VANCOUVER -- There’s a new weapon in B.C.’s forest firefighting arsenal.

After two years of planning, the BC Wildfire Service has successfully tested a helitanker --a helicopter with a water tank-- equipped with night vision goggle technology.

“It is a game changer,” said Leanne Ingham, superintendent of aviation management for the BC Wildfire Service.

Nighttime aerial firefighting occurs in other jurisdictions, such as California, but if implemented here, it would be a Canadian first.

"It won’t be used everywhere….but this gives us more tools in our toolbox," Ingham added.

Nighttime aerial operations would be advantageous because conditions at night are often better for fighting fires.

"The temperatures are down, the humidity is up and often the wind is down. So it makes the water that much more effective coming from the aircraft," she said.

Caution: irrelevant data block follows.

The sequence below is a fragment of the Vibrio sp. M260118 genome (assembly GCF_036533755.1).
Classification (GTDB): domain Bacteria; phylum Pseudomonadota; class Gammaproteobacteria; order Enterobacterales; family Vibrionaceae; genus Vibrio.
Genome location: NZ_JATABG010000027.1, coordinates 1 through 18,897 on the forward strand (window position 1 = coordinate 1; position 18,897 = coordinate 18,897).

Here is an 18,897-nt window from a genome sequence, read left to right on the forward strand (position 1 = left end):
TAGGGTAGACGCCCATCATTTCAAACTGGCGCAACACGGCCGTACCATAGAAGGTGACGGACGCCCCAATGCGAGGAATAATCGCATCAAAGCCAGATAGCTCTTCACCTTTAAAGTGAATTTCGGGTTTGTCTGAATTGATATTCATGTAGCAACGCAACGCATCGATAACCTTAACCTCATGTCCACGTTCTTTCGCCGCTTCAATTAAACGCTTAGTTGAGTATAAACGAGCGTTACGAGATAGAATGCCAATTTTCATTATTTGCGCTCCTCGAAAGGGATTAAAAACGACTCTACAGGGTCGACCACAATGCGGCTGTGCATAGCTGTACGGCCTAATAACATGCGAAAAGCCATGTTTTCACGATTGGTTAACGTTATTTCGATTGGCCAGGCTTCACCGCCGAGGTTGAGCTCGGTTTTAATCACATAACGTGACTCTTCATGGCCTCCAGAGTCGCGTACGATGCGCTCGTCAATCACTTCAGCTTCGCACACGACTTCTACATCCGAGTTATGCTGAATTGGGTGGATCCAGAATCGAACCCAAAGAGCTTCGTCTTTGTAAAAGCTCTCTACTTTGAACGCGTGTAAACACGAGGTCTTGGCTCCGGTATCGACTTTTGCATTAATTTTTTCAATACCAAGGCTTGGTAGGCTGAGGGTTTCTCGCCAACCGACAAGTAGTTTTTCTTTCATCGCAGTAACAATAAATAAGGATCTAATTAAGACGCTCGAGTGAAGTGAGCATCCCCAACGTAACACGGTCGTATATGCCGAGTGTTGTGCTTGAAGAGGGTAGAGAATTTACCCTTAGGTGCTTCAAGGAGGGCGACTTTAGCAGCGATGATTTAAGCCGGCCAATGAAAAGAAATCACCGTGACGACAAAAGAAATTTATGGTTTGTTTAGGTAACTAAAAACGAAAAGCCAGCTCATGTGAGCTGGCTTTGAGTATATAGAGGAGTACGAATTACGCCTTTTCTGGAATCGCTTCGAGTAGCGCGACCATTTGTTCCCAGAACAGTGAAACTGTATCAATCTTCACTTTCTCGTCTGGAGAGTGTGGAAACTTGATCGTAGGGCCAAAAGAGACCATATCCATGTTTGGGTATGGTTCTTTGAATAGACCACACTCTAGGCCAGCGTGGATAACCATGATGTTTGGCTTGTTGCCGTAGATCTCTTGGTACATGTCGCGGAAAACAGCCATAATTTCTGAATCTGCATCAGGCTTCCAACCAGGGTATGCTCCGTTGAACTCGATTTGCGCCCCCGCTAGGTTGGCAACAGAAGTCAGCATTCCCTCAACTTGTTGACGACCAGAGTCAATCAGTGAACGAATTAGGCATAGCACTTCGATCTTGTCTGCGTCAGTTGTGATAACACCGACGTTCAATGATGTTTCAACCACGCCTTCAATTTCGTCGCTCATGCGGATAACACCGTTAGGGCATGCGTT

The aircraft being used is an Airbus AS365 N2 Dauphin, owned and operated by Talon Helicopters, based in Richmond.

The aircraft has been outfitted with a 900L tank on its belly, along with a custom night vision-friendly instrument panel in the cockpit.

"Every single bulb and instrument has had to be modified,” said Murray. "So it doesn’t interfere with the pilot's vision at night or with the use of the night vision goggles.

Normally, aerial operations have to cease at sunset, but Murray says the new technology, which has been approved for use by Transport Canada will "allow us to keep flying all night, if required."

The technology also has the potential to expand operations at night for search and rescue groups.

For wildfire operations, the next step is to conduct tests on live fires. So far, tests have been limited to controlled campfires.

"There are some things we can’t test in a controlled environment,” said Ingham, citing the unpredictability of conditions in a live fire situation. "But we’re pretty optimistic.”